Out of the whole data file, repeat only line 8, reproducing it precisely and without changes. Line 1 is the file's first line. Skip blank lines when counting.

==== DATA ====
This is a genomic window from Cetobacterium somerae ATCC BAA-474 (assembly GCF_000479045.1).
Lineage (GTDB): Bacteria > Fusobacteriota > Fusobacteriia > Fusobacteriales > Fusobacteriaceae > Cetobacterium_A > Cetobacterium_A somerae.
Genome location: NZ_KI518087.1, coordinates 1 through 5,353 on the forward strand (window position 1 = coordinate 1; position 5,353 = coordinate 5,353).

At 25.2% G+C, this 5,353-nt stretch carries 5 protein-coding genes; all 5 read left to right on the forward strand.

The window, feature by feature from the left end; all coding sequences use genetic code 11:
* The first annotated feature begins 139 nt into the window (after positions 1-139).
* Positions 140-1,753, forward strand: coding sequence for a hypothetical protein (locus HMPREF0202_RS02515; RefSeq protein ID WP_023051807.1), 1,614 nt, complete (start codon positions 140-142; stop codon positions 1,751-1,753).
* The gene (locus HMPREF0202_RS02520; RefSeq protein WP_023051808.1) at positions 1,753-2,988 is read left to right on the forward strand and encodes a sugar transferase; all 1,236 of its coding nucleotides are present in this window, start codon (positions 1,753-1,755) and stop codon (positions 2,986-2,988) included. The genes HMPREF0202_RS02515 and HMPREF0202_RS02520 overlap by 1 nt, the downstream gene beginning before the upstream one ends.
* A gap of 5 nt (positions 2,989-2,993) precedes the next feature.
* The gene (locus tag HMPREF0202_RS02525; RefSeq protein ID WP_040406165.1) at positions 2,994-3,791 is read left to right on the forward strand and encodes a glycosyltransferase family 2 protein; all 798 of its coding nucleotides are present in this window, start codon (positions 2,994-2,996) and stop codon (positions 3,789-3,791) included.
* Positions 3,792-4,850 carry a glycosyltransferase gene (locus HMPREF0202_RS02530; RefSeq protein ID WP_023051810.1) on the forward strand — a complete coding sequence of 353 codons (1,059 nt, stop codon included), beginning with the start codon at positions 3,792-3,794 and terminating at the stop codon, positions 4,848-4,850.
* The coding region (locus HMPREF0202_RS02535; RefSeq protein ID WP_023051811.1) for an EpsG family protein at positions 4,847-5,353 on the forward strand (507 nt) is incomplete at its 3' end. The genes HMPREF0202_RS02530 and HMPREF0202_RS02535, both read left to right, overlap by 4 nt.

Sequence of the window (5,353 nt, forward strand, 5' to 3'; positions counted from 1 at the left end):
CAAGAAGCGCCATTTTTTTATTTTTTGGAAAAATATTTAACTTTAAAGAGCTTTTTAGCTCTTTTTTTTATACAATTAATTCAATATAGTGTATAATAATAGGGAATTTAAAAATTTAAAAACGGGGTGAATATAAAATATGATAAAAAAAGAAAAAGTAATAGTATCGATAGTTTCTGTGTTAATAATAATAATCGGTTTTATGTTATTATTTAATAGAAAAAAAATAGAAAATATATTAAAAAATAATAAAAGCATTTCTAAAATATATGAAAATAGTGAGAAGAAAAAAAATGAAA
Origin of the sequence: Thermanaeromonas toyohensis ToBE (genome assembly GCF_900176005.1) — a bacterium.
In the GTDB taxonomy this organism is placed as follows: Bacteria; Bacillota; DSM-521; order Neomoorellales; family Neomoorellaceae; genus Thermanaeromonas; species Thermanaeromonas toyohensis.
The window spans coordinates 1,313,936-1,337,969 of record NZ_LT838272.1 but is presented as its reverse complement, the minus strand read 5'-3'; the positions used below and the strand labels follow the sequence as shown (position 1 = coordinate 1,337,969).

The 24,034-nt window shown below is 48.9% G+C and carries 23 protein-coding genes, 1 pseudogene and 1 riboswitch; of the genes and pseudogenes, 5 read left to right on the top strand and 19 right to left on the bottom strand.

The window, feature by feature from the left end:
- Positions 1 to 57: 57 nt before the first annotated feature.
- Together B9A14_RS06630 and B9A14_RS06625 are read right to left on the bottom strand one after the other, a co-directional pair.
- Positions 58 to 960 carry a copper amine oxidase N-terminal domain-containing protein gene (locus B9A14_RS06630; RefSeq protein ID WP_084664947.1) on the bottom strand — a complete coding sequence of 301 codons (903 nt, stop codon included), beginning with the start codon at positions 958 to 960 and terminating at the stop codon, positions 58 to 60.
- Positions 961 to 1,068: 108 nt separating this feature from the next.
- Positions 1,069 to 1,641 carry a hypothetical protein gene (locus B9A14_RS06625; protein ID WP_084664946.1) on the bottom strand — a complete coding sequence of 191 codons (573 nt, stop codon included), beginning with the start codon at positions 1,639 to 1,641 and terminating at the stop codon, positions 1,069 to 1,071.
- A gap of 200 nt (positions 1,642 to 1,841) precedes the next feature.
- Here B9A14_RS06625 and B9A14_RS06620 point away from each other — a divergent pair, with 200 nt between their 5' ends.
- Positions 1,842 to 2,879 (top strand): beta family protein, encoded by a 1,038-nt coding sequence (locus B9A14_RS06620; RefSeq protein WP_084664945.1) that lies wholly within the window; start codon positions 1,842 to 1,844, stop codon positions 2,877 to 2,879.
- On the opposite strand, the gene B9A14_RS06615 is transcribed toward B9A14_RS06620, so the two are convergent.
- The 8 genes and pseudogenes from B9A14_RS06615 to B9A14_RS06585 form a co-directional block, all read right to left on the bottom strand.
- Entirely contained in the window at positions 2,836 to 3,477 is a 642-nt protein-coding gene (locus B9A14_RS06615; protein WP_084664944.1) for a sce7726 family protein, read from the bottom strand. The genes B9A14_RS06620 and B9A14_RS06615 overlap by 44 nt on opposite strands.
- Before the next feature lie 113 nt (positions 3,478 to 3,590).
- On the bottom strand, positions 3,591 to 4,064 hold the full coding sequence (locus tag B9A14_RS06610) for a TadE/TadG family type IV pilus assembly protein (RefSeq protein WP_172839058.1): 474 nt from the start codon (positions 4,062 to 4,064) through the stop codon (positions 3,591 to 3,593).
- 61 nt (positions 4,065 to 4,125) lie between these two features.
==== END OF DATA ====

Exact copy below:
* The gene (locus HMPREF0202_RS02520; RefSeq protein WP_023051808.1) at positions 1,753-2,988 is read left to right on the forward strand and encodes a sugar transferase; all 1,236 of its coding nucleotides are present in this window, start codon (positions 1,753-1,755) and stop codon (positions 2,986-2,988) included. The genes HMPREF0202_RS02515 and HMPREF0202_RS02520 overlap by 1 nt, the downstream gene beginning before the upstream one ends.